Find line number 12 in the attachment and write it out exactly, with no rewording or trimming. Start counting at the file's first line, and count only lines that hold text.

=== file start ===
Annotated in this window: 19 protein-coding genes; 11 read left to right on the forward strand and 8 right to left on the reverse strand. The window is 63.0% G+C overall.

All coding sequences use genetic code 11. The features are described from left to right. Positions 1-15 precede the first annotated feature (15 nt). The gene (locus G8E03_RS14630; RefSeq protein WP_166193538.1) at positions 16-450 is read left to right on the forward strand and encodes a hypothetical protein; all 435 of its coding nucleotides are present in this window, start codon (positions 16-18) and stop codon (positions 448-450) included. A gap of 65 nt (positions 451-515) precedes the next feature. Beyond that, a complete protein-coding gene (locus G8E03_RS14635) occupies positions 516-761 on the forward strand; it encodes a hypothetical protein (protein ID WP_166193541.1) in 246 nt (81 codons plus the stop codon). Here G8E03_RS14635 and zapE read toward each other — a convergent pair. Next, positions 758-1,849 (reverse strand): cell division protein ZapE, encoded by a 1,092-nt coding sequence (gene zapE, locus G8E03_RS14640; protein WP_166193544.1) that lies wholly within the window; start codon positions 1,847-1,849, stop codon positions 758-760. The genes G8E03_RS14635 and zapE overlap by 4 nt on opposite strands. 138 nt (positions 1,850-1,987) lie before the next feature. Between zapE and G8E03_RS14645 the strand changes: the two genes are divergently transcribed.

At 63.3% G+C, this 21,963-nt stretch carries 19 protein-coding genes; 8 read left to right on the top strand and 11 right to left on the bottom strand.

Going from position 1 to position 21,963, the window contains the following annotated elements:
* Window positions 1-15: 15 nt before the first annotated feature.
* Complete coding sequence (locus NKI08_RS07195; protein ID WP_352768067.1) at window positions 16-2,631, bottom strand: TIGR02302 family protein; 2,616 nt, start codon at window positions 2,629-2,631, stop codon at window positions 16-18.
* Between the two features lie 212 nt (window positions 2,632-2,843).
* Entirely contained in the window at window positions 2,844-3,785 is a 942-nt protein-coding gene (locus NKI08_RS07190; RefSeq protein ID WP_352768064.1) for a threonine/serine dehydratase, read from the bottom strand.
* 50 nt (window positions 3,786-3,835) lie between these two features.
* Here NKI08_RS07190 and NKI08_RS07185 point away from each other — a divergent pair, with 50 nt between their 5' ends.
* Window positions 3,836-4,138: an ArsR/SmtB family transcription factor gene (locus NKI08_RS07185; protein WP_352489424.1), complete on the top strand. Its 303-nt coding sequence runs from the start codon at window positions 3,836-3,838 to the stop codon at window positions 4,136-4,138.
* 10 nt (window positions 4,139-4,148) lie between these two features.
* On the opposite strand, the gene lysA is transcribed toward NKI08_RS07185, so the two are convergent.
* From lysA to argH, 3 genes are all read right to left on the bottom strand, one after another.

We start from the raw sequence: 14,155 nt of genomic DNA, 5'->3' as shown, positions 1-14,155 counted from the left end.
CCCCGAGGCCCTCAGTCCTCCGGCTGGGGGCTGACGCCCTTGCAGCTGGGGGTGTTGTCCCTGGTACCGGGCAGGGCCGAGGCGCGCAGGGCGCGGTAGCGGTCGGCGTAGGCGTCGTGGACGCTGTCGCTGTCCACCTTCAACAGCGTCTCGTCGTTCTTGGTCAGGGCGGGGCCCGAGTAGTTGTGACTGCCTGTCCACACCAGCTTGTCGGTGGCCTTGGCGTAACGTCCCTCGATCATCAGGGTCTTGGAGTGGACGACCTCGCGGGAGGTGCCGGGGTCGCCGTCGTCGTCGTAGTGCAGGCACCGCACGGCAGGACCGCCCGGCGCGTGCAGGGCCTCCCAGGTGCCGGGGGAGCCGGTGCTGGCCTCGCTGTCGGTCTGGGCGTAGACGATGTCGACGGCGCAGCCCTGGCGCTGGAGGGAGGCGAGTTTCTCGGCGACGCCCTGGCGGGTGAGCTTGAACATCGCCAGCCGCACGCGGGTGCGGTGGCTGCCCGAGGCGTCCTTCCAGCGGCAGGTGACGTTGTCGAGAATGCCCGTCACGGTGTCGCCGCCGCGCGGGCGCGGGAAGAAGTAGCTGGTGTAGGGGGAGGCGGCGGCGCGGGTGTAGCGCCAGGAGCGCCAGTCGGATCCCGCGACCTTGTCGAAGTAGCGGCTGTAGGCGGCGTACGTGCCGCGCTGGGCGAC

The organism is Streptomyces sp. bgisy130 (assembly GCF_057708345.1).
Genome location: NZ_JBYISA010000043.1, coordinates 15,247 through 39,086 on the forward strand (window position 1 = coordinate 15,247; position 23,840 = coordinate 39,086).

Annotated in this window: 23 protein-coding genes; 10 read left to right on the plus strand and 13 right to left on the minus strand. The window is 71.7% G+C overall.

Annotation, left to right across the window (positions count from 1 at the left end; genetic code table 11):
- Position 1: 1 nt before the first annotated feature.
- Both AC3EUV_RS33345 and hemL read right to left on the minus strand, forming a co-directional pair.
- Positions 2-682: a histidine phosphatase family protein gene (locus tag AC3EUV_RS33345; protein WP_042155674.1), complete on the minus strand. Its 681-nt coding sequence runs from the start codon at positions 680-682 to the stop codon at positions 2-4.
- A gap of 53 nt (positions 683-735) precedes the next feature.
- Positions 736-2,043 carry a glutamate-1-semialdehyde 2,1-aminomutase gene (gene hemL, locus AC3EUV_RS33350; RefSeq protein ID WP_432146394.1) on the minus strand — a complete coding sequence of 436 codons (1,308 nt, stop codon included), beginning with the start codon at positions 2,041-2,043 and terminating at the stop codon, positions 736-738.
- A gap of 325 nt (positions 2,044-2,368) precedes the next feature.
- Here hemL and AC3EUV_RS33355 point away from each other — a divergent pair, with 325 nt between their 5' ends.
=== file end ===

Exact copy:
* 10 nt (window positions 4,139-4,148) lie between these two features.